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Jack (Gilead Novels, 4)


A New York Times bestseller

Marilynne Robinson, winner of the Pulitzer Prize and the National Humanities Medal, returns to the world of Gilead with Jack, the latest novel in one of the great works of contemporary American fiction

Marilynne Robinson’s mythical world of Gilead, Iowa—the setting of her novels Gilead, Home, and Lila, and now Jack—and its beloved characters have illuminated and interrogated the complexities of American history, the power of our emotions, and the wonders of a sacred world. Jack is Robinson’s fourth novel in this now-classic series. In it, Robinson tells the story of John Ames Boughton, the prodigal son of Gilead’s Presbyterian minister, and his romance with Della Miles, a high school teacher who is also the child of a preacher. Their deeply felt, tormented, star-crossed interracial romance resonates with all the paradoxes of American life, then and now. 

Robinson’s Gilead novels, which have won one Pulitzer Prize and two National Book Critics Circle Awards, are a vital contribution to contemporary American literature and a revelation of our national character and humanity.

"For Marilynne Robinson’s devotees, John Ames Boughton, the titular Jack of the fourth volume of her award-winning Gilead novels, is one of the most eagerly awaited literary figures since Godot. . . Robinson is acclaimed for her numinous accounts of faith, forgiveness and hope, but read in this electrifying year of national crisis, the Gilead books are unified as well by her unsparing indictment of the American history of racism and inequality, and Christianity’s uneven will to fight them . . . I am looking forward to a fifth volume that will fill in their saga, and I hope it will be called Della.” ―Elaine Showalter, The New York Times Book Review

"Jack is the fourth novel in Robinson’s Gilead series, an intergenerational saga of race, religion, family, and forgiveness centered on a small Iowa town. But it is not accurate to call it a sequel or a prequel. Rather, this book and the others―Gilead, Home, and Lila―are more like the Gospels, telling the same story four different ways.” ―Casey Cep, The New Yorker

"In Gilead, the first volume, the Rev. John Ames writes that ‘a good sermon is one side of a passionate conversation,’ and Ms. Robinson’s novels work that way, too, replying to one another, querying, clarifying or rebutting, but always sustaining a dialogue that feels as grand and as inexhaustible as the mysteries they explore . . . These novels honor creation by affording us something we only occasionally find in the vastness of existence: a glimpse of eternity, such as it is." ―Sam Sacks, The Wall Street Journal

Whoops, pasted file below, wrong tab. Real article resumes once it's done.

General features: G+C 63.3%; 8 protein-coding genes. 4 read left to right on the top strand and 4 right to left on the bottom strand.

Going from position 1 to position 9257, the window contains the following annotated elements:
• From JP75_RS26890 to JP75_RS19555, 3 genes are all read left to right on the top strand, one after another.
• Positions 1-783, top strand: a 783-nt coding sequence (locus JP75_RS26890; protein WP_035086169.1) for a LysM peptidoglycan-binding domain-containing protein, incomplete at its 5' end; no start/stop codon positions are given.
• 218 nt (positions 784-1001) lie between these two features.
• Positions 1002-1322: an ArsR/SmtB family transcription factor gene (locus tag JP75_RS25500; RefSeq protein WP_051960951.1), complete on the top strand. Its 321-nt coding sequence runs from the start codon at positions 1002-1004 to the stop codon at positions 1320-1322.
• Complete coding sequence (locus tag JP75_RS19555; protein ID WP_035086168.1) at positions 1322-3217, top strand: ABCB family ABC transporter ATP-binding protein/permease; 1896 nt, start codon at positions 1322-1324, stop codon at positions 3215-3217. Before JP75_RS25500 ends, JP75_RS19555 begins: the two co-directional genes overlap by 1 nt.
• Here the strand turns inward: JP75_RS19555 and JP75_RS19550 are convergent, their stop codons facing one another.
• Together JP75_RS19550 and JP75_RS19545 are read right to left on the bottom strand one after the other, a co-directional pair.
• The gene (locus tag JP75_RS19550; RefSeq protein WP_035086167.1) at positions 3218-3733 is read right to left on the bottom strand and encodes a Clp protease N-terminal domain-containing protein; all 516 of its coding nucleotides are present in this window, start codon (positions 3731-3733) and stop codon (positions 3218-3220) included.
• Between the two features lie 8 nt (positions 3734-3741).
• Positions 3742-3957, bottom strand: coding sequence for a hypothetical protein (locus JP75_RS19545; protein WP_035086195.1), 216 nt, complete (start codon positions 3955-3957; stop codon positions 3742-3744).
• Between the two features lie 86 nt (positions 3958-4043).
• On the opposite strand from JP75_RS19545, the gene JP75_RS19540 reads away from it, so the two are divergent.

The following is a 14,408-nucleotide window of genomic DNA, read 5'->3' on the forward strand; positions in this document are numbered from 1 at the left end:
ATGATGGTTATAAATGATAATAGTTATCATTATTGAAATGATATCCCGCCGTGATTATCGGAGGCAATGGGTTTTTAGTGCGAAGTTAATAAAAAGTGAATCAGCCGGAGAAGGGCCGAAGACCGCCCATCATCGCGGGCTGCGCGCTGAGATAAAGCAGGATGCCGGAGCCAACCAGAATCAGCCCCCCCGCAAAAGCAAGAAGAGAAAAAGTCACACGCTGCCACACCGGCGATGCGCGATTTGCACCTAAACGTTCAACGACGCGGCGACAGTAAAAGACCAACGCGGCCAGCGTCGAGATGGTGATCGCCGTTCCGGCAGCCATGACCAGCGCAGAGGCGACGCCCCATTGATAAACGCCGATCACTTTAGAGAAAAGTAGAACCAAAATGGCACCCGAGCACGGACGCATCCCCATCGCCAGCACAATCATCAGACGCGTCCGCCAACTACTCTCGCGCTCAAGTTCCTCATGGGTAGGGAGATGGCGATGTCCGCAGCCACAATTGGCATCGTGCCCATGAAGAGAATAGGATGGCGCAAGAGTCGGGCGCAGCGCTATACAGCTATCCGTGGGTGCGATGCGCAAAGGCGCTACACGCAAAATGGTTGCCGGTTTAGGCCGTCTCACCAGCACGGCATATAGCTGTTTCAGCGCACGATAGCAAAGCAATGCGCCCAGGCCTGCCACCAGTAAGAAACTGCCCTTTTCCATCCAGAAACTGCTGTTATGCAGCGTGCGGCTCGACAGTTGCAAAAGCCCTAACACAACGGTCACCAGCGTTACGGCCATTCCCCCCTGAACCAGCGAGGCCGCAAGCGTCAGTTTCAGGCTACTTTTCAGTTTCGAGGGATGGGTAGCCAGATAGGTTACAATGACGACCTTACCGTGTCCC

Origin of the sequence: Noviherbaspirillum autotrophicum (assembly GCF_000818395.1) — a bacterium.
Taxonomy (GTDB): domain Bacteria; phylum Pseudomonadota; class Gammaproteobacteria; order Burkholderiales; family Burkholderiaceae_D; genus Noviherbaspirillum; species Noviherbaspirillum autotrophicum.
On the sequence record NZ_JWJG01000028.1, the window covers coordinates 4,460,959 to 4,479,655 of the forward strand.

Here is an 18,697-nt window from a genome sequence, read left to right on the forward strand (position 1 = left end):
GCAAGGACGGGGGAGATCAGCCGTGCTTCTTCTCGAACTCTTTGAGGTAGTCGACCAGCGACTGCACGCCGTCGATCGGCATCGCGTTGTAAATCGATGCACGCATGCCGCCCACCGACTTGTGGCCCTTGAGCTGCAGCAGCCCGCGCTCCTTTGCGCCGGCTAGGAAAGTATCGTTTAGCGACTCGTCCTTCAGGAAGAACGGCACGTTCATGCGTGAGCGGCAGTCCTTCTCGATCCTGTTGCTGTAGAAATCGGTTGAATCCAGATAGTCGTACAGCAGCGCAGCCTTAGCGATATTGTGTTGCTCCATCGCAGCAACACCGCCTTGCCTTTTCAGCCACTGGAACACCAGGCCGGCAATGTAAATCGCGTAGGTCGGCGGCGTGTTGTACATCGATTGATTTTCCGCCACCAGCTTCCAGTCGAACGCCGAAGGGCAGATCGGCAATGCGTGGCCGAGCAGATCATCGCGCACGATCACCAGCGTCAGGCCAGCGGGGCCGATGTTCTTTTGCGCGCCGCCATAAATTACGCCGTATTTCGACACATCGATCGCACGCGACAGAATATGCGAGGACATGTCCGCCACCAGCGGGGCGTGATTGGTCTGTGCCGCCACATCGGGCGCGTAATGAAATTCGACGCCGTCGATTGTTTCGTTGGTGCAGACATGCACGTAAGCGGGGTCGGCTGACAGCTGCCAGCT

“With the sublime Jack, [Marilynne Robinson] resumes and deepens her quest, extending it to the contemplation of race . . . Robinson masterfully allows her protagonists to do the heavy lifting of the storytelling and employs deceptively simple dialogue as her primary tool. But make no mistake―there is richness and depth at every turn.” ―De'Shawn Charles Winsolw, O, the Oprah Magazine

"Each of [Robinson's] novels has celebrated the fact that the ineffable is inseparable from the quotidian, and rendered the ineffable, quotidian world back to us, peculiar, luminous, and precise . . . There are passages when Jack’s eye glimmers so clearly on the moment, when his dream logic feels so apt, that the whole world Robinson has illuminated with such care and attention reappears, and we are returned to the prophetic everyday.” ―Jordan Kisner, The Atlantic

“‘Contemporary classics’ is the oft-used descriptor of Marilynne Robinson’s Gilead series, the correct method of describing these lasting and constant books . . . [Jack is] a love story with the highest stakes . . . Jack poignantly shows us the messy, complex, heartbreaking side to getting everything you ever wanted.” ―Emily Temple, Literary Hub

“Not just a meditation on faith and human suffering but a singular portrait of the divine.” ―Leah Greenblatt, Entertainment Weekly

"As each new book appears, the world that Marilynne Robinson first created in Gilead becomes more textured and complex . . . What emerges at the end of Jack is the extent of Marilynne Robinson’s command. She shares with George Eliot an interest in large questions and also a fascination with a wildness in the soul, with a sensuality and a spiritual striving that cannot be easily calmed, and can be captured only by the rarest talent.” ―Colm Tóibín, 4Columns

“Can love save a man from perdition? That question, braided with romance and religion, is at the heart of Marilynne Robinson’s new novel . . .Robinson cradles [Jack’s] love for Della with the tenderness of a gracious creator.” ―Ron Charles, The Washington Post

“A sometimes tender, sometimes fraught story of interracial love in a time of trouble . . . The story flows swiftly―and without a hint of inevitability ―as Robinson explores a favorite theme, ‘guilt and grace met together.’ An elegantly written proof of the thesis that love conquers all―but not without considerable pain.” ―Kirkus (Starred review)

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